During the pendency of the trust, SCN provided Mrs. Witt with semiannual accountings which were generated by a computer software program. The accountings contained a list of trust assets shown at "asset carrying values." Generally speaking, asset carrying values are merely "book values" or a figure representing dollar amounts deposited into the account. For all practical purposes, the accountings were little more than "receipts" for monies deposited, as the semiannual accountings did not inform Mrs. Witt of the true or current market value of her assets. Moreover, Mrs. Witt was provided with an annual notice informing her of the availability of the annual report of the Income Common Trust Fund. The annual report was available upon request and without charge, and would have informed Mrs. Witt of the current market value of the assets in her trust. However, the notice did not inform Mrs. Witt that the information provided in the annual report would disclose to her the current market value of her trust assets. Further, investment reviews, which also provide the current market value of trust assets, were in fact regularly provided to some trust customers by their administering officers. Mrs. Witt did not receive these investment reviews. However, SCN apparently did provide Mrs. Witt's accountants with information on a regular basis regarding distributions, long term gains and long term losses incurred in administering the trust.

Defendant contends in its motion for summary judgment that there are no questions of material fact that (1) it fully complied with the terms of the trust agreement entered into with Mrs. Witt in 1973 and with its statutory and regulatory duties concerning disclosure; and (2) the enterprises alleged (the Income Common Trust Fund and Mrs. Witt's trust) share an identity with the named defendant; that is, the "enterprises" alleged are merely a part of SCN's corporate activity. The Court finds it necessary to address only the last contention of Defendant.


The limited question before the Court is whether there exists an issue of material fact that the common trust fund and Plaintiff's individual trust share a mutual identity with Defendant such that Defendant is entitled to judgment as a matter of law. In other words, does either the common trust fund or Plaintiff's individual trust constitute an enterprise separate and apart from the RICO defendant, or are they in substance merely a part of SCN's corporate activity?

The issue of whether a defendant may also be the RICO "enterprise" is controlled in this circuit by U.S. v. Computer Sciences Corp., 689 F.2d 1181 (4th Cir. 1982), cert. denied, 459 U.S. 1105, 103 S.Ct. 729, 74 L.Ed.2d 953 (1983). In that case, Computer Sciences Corporation (CSC) was named as a defendant, along with several of its officers, in an indictment alleging RICO violations, mail fraud, wire fraud, and presenting false claims to the United States Government. The "enterprise" alleged in the indictment was the Infonet Division of CSC, an organization which had no corporate existence separate and apart from that of CSC. The district court dismissed portions of the indictment against CSC on grounds, inter alia, of identity of defendant and enterprise. The Fourth Circuit Court of Appeals agreed with the lower court on the "identity" issue:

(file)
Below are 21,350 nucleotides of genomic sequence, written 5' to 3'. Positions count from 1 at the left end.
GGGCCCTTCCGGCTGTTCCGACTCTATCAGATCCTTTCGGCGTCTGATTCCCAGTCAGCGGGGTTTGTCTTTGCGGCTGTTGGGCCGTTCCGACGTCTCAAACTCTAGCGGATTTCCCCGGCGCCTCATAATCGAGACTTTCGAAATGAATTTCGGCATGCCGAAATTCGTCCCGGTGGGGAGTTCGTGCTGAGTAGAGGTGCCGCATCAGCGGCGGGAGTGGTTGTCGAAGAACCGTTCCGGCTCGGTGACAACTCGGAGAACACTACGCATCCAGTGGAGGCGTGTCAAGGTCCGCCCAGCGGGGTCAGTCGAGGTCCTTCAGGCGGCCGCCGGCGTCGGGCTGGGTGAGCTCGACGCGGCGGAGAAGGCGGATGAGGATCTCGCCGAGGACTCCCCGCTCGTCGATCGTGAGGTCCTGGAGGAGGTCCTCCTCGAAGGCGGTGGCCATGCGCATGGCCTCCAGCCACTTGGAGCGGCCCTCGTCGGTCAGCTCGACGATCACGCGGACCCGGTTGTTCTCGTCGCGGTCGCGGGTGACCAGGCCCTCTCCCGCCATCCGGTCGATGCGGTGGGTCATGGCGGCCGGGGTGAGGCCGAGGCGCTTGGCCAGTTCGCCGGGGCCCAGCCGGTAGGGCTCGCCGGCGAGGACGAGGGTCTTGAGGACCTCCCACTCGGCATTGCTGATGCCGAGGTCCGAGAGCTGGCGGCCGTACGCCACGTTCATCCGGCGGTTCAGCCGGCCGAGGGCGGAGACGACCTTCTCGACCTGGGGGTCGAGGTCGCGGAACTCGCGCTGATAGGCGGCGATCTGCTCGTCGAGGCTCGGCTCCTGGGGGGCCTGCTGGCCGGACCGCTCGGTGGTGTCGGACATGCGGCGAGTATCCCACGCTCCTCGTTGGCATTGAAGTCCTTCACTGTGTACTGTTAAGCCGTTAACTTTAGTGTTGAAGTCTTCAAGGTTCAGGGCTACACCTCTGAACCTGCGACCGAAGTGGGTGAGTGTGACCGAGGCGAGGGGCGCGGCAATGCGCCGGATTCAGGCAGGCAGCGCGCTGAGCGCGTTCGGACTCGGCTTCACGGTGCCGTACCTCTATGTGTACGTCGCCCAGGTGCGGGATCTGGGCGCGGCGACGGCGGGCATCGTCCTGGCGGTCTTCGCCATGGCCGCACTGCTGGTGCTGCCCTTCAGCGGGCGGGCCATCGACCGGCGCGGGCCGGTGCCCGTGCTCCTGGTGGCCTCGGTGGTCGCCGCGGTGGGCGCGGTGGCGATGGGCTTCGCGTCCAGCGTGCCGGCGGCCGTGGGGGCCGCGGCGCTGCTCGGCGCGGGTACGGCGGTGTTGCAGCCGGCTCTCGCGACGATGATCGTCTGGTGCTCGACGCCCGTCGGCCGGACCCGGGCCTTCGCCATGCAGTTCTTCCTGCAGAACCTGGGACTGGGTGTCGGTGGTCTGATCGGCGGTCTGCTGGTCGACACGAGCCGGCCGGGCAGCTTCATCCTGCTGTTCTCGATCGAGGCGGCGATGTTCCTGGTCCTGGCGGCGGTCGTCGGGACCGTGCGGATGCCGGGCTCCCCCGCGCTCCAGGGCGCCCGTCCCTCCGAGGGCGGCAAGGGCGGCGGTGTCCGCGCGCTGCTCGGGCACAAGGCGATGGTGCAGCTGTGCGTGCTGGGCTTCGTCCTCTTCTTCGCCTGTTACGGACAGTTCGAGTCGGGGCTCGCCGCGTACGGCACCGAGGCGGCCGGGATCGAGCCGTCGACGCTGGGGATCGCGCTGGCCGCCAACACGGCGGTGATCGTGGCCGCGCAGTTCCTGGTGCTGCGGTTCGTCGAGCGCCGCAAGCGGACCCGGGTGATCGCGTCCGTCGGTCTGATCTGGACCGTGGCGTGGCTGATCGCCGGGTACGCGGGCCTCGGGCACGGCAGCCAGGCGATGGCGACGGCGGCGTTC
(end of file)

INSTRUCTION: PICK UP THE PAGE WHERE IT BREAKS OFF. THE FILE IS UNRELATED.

We conclude that "enterprise" was meant to refer to a being different from, not the same as or part of, the person whose behavior the act was designed to prohibit, and, failing that, to punish. To be sure, the analogy between individuals and fictive persons such as corporations is not exact. Still, we would not take seriously, in the absence, at least, of very explicit statutory language, an assertion that a defendant could conspire with his right arm, which held, aimed and fired the fatal weapon. A corporation, in common parlance, is not regarded as distinct from its unincorporated divisions either.
689 F.2d at 1190.

The decision in Computer Sciences has been relied upon in at least one case in this circuit, Umstead v. Durham Hosiery Mills, Inc., 592 F. Supp. 1269, 1270-71 (M.D.N.C. 1984); see also, In re Action Industries Tender Offer, 572 F. Supp. 846, 849 (E.D.Va. 1983). The same result has been reached in decisions of other courts. E.g., Haroco, Inc. v. American Nat. Bank and Trust Co. of Chicago, 747 F.2d 384, 400 (7th Cir. 1984), cert. granted, ___ U.S. ___, 105 S.Ct. 902, 83 L.Ed.2d 917 (1985); Rae v. Union Bank, 725 F.2d 478, 481 (9th Cir. 1984); Bennett v. Berg, 685 F.2d 1053, 1061-62 (8th Cir. 1982), aff'd en banc, 710 F.2d 1361 (8th Cir. 1983), cert. denied, ___ U.S. ___, 104 S.Ct. 527, 78 L.Ed.2d 710 (1983); Lopez v. Dean Witter Reynolds, Inc., 591 F. Supp. 581, 585 (N.D.Cal. 1984); Saine v. A.I.A., Inc., 582 F. Supp. 1299, 1306 (D.Colo. 1984); Willamette Sav. Loan v. Blake Neal Finance Co., 577 F. Supp. 1415, 1427 (D.Ore. 1984); Yancoski v. E.F. Hutton Co., Inc., 581 F. Supp. 88, 97 (E.D.Pa. 1983); Bulk Oil (Zug) AG v. Sun Co., Inc., 583 F. Supp. 1134, 1144-45 (S.D.N.Y. 1983), aff'd, 742 F.2d 1431 (2d Cir. 1984); Barker v. Underwriters at Lloyd's, London, 564 F. Supp. 352, 357 (E.D.Mich. 1983); Bays v. Hunter Savings Assoc., 539 F. Supp. 1020, 1023-24 (S.D.Ohio 1982); Parnes v. Heinold Commodities, Inc., 548 F. Supp. 20, 23-24 (N.D.Ill. 1982); Van Schaick v. Church of Scientology of Cal., Inc., 535 F. Supp. 1125, 1135-36 (D.Mass. 1982).